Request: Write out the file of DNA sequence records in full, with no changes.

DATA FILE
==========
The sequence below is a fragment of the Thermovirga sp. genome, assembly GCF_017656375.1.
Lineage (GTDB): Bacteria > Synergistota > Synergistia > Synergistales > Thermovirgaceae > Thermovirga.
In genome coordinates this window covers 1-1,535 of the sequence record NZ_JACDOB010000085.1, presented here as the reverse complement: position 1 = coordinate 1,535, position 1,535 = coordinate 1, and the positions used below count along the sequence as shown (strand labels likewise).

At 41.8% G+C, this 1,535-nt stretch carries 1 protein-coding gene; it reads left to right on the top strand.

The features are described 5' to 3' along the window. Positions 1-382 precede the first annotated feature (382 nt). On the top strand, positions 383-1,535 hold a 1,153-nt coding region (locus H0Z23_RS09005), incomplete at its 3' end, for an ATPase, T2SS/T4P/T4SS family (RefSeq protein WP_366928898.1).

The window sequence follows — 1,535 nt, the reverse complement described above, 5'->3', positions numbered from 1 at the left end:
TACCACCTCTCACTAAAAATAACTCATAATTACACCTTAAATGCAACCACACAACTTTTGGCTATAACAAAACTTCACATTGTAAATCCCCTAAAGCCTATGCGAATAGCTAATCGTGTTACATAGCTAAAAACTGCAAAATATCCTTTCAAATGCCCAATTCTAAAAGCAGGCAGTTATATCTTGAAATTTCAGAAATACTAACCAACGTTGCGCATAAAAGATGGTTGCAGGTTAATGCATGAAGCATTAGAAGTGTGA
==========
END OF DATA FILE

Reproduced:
The sequence below is a fragment of the Thermovirga sp. genome, assembly GCF_017656375.1.
Lineage (GTDB): Bacteria > Synergistota > Synergistia > Synergistales > Thermovirgaceae > Thermovirga.
In genome coordinates this window covers 1-1,535 of the sequence record NZ_JACDOB010000085.1, presented here as the reverse complement: position 1 = coordinate 1,535, position 1,535 = coordinate 1, and the positions used below count along the sequence as shown (strand labels likewise).

At 41.8% G+C, this 1,535-nt stretch carries 1 protein-coding gene; it reads left to right on the top strand.

The features are described 5' to 3' along the window. Positions 1-382 precede the first annotated feature (382 nt). On the top strand, positions 383-1,535 hold a 1,153-nt coding region (locus H0Z23_RS09005), incomplete at its 3' end, for an ATPase, T2SS/T4P/T4SS family (RefSeq protein WP_366928898.1).

The window sequence follows — 1,535 nt, the reverse complement described above, 5'->3', positions numbered from 1 at the left end:
TACCACCTCTCACTAAAAATAACTCATAATTACACCTTAAATGCAACCACACAACTTTTGGCTATAACAAAACTTCACATTGTAAATCCCCTAAAGCCTATGCGAATAGCTAATCGTGTTACATAGCTAAAAACTGCAAAATATCCTTTCAAATGCCCAATTCTAAAAGCAGGCAGTTATATCTTGAAATTTCAGAAATACTAACCAACGTTGCGCATAAAAGATGGTTGCAGGTTAATGCATGAAGCATTAGAAGTGTGA